Did you know that 2020 marks 100 years of women having the right to vote in the United States? You can find more information, including great reading lists for all ages, educational videos, and how to get involved in the celebration at www.womensvote100.org and www.2020centennial.org. Special events have been happening all year! On August 26, 2020 buildings and landmarks across the country lit up in purple and gold as part of the nationwide Forward Into Light Campaign, named in honor of the historic suffrage slogan, “Forward through the Darkness, Forward into Light.”

One way you can help to celebrate this awesome and important anniversary is to read a book about a suffragist! Below you will find 10 great biographies and collected biographies that reveal more about U.S. suffragists of note and a few contemporary feminist titles as well.

If you are a fan of biographies and memoirs, we have an exciting virtual event next week with Eliese Colette Goldbach, the talented and acclaimed author of Rust: A Memoir of Steel and Grit. There are still spots open for this Zoom program- register here!

Imagine Your Story -The Honorable John Lewis

U.S. Representative from the 5th Congressional District of Georgia, The Honorable John Lewis, passed away Friday, July 17. The positive impact Congressman Lewis had on America, with his words and actions, have helped shape America into a better place to live. His personal story is powerful and his leadership is inspirational. If you’d like to learn more about The Honorable John Lewis, please consider watching John Lewis: Get in the Way on PBS, read his book Across that Bridge, or his story in March: book one, March: book two, March: book three in a graphic novel format, or a simple biography, John Lewis, you want something you can share with a younger reader. Mr. Lewis, we thank you for decades of service on behalf of us all and we miss you already.

Take care everyone
—Stacey

Imagine Your Story-Audiobooks

Audiobooks are a great way to enjoy a story. Their portable format allows for them to be enjoyed while on the move.Whether you are exercising, gardening, or working on your newest creative project, audiobooks can make for a great addition.

If you are new to audiobooks why not try our pick for our upcoming:

Imagine Your Story Virtual Book Discussion

Listen to this family memoir about how 81-year-old Jay Mendelsohn, who had been a professor of mathematics, enrolls in his son Daniel’s class on The Odyssey. Later, the two men take Mediterranean cruise, retracing the mythical journeys of Odysseus.

Register and you will be emailed a link to join the virtual event on Monday, June 22, 2020 7:00 PM – 8:00 PM.

Or checkout the selection of biographical audiobooks over at Overdrive!



Gina’s 2016 Top 10 Books!

I’m still trying to find my reading style. This past year it has been a mix of nonfiction and fiction. I generally enjoy reading books before it is adapted into a movie, that way I can see the differences.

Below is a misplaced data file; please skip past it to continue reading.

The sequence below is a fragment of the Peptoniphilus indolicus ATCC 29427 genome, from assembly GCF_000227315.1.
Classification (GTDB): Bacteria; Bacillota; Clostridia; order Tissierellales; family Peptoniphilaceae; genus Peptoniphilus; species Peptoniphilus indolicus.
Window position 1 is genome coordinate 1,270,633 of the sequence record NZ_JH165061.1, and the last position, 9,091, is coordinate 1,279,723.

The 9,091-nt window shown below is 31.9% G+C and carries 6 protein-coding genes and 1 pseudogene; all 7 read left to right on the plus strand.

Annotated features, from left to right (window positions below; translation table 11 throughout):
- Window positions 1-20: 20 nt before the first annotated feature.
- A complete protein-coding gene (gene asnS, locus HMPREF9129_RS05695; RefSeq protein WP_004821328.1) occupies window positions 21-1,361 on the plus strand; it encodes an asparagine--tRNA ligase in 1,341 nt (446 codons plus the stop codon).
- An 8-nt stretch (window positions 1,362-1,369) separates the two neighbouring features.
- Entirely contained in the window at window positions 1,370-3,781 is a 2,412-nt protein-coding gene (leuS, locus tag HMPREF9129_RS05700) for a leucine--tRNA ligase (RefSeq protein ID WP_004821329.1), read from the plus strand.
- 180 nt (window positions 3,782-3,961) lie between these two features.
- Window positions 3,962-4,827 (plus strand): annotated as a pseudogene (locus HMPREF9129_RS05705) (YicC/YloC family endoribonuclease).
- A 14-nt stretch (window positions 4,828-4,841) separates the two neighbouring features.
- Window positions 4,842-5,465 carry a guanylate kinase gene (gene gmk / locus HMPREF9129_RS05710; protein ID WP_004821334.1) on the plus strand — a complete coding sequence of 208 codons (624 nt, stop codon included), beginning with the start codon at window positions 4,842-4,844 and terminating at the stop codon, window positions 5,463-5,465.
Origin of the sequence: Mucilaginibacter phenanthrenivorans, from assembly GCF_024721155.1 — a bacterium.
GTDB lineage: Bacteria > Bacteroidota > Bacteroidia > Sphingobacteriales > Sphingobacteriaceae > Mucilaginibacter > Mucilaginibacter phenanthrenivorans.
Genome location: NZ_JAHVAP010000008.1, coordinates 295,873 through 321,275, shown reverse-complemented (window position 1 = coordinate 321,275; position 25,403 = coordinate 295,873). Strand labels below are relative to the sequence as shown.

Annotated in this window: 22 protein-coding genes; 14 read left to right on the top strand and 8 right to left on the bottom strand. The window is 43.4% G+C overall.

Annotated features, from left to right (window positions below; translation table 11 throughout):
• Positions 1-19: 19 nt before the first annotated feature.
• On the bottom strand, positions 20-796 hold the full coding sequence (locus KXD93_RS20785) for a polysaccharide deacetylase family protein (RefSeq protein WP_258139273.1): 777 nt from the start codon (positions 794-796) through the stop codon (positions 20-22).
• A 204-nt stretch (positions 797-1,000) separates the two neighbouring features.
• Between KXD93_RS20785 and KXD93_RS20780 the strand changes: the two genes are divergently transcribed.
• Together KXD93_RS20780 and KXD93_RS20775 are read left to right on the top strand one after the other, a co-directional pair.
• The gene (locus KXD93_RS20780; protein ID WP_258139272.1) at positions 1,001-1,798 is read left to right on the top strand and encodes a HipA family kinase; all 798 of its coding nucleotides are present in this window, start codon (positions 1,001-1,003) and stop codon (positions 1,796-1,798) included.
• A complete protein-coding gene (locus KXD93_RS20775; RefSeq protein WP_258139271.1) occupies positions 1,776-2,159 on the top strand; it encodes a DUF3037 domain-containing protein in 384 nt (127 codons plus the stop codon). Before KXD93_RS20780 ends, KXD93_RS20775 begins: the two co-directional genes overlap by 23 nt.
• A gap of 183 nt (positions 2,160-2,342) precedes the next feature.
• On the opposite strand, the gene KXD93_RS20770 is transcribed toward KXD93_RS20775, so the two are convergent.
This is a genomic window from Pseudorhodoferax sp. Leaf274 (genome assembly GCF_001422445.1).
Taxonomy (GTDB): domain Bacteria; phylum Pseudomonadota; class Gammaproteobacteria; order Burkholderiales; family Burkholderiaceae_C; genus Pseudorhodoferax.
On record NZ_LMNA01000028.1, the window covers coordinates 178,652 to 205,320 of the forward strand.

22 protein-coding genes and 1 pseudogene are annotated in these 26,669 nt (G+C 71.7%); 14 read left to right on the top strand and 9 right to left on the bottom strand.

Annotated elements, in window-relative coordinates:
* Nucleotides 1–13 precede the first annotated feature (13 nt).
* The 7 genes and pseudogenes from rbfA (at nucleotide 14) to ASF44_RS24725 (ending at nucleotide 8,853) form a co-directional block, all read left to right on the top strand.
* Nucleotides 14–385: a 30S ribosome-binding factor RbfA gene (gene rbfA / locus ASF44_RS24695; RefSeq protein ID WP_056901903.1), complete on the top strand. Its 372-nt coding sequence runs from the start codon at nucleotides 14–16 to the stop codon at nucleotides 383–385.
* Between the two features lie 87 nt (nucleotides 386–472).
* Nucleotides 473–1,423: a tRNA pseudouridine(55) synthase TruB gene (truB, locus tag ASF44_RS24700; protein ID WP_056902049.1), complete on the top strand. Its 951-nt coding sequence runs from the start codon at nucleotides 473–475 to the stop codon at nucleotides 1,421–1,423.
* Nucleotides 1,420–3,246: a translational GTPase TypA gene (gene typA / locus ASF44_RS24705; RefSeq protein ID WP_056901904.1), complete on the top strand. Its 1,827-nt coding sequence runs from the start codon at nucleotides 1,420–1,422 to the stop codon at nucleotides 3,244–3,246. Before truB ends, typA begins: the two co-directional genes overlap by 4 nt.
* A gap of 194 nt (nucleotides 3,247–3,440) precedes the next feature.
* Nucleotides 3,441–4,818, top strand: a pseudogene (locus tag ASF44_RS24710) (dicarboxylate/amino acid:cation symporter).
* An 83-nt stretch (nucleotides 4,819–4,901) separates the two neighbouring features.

Yes, My Accent Is Real: and Some Other Things I Haven’t Told You by Kunal Nayyar

The Immortal Life of Henrietta Lacks by Rebecca Skloot

How to Be Single by Liz Tuccillo

Me Before You and After You by Jojo Moyes

Winter Stroll by Elin Hilderbrand

Harry Potter and the Cursed Child, Parts 1 & 2 by John Tiffany, Jack Thorne, and J.K. Rowling

The Boys in the Boat: Nine Americans and Their Epic Quest for Gold at the 1936 Berlin Olympics by Daniel James Brown

A Game of Thrones by George R. R. Martin

On My Own by Diane Rehm

 

I hope you enjoy these as much as I did! Happy Holidays!

-Gina

 

First comes a Debate, Second comes a book!

Like many Americans, you may be planning to watch the first Presidential Debate tonight at 9pm between Hillary Clinton and Donald Trump. After all the dust has cleared, come check out the Biography section here in the library to read about the past presidents. Browse the New Nonfiction displays, I think I see a new book about Clinton and Trump every week! There are many titles on Audiobooks and the OverDrive and Hoopla applications in case you would rather listen than read.

usa

Your Book Your Brew

Both the brews and the books were flowing when the Your Book Your Brew group met Friday, October 23 at Tommy’s Summer Place. We each shared 2 to 3 books that we’d enjoyed and then the discussion took off!

Here’s the list:

Ann:

dayeight

The Day We Met by Rowan Coleman and Eight Hundred Grapes by Laura Dave

Ed:

gowives

Go Set a Watchman by Harper Lee and The Wives of Los Alamos by Tarashea Nesbit

Sarah:

torchiceprincess

Torch by Cheryl Strayed and The Camilla Lackberg series

Stacey:

crookedsouldumplin

Crooked Heart by Lissa Evans, Soul of an Octopus by Sy Montgomery and Dumplin’ by Julie Murphy

Dori:

fateskitchens

Fates and Furies by Lauren Groff and Kitchens of the Great Midwest by J. Ryan Stradal

Mike:

puritycloudlumenlordfearclassa

Purity by Jonathan Franzen, Cloud Atlas by David Mitchell, Luminaries by Eleanor Cotton and Lord Fear and Class A, both by Lucas Mann

Donna:

nemesisbeachalertliar

Nemesis by Catherine Coulter, Beach Town by MaryKay Andrews, Liar by Nora Roberts and Alert by James Patterson

Other books that came up in the conversation were two books by food guru Ruth Reichl, her new memoir My Kitchen Year and her foray into fiction, Delicious. We reminisced about the children’s book All-of-a-Kind Family by Sydney Taylor and discussed a few biographies, including those about Johnny Carson and Charles Manson and a memoir by actress Jennie Garth (yes, that’s how it goes when you’re talking books – all over the map!). We also talked about The Women’s Room, a feminist novel published in the late 70s, The Library at Mount Char, a weird but really good new science fiction book that Stacey and I listened to and heard raves about Tampa, by Alisa Nutting.

Thanks to Ann, Ed, Sarah, Sarah, Donna and Mike for joining us and we hope more folks will come along and share some book recommendations at our next meeting on Friday, December 11th at 5pm at Erie Island Coffee Co.

Dori